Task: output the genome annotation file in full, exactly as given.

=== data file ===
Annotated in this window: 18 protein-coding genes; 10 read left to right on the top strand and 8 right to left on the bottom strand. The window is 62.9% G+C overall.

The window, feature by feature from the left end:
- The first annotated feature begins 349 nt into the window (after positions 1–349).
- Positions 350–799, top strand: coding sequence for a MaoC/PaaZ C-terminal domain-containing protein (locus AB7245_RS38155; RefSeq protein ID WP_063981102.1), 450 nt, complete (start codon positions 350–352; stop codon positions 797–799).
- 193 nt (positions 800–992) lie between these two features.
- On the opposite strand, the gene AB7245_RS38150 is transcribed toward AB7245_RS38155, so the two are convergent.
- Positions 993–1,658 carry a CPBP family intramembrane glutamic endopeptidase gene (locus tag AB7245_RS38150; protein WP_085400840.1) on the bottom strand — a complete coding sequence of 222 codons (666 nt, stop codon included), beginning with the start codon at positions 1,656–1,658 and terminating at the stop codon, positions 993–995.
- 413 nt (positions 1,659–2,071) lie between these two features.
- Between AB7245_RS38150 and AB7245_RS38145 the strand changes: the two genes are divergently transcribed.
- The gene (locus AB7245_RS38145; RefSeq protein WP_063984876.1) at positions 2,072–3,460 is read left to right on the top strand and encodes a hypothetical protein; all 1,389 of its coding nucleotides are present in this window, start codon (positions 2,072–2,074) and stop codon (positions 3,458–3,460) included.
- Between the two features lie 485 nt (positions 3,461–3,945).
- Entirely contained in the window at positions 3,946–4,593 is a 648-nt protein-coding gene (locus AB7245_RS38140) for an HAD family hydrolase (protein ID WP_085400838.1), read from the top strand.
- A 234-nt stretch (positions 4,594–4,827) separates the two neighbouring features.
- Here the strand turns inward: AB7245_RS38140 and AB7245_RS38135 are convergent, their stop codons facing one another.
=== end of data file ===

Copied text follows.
Annotated in this window: 18 protein-coding genes; 10 read left to right on the top strand and 8 right to left on the bottom strand. The window is 62.9% G+C overall.

The window, feature by feature from the left end:
- The first annotated feature begins 349 nt into the window (after positions 1–349).
- Positions 350–799, top strand: coding sequence for a MaoC/PaaZ C-terminal domain-containing protein (locus AB7245_RS38155; RefSeq protein ID WP_063981102.1), 450 nt, complete (start codon positions 350–352; stop codon positions 797–799).
- 193 nt (positions 800–992) lie between these two features.
- On the opposite strand, the gene AB7245_RS38150 is transcribed toward AB7245_RS38155, so the two are convergent.
- Positions 993–1,658 carry a CPBP family intramembrane glutamic endopeptidase gene (locus tag AB7245_RS38150; protein WP_085400840.1) on the bottom strand — a complete coding sequence of 222 codons (666 nt, stop codon included), beginning with the start codon at positions 1,656–1,658 and terminating at the stop codon, positions 993–995.
- 413 nt (positions 1,659–2,071) lie between these two features.
- Between AB7245_RS38150 and AB7245_RS38145 the strand changes: the two genes are divergently transcribed.
- The gene (locus AB7245_RS38145; RefSeq protein WP_063984876.1) at positions 2,072–3,460 is read left to right on the top strand and encodes a hypothetical protein; all 1,389 of its coding nucleotides are present in this window, start codon (positions 2,072–2,074) and stop codon (positions 3,458–3,460) included.
- Between the two features lie 485 nt (positions 3,461–3,945).
- Entirely contained in the window at positions 3,946–4,593 is a 648-nt protein-coding gene (locus AB7245_RS38140) for an HAD family hydrolase (protein ID WP_085400838.1), read from the top strand.
- A 234-nt stretch (positions 4,594–4,827) separates the two neighbouring features.
- Here the strand turns inward: AB7245_RS38140 and AB7245_RS38135 are convergent, their stop codons facing one another.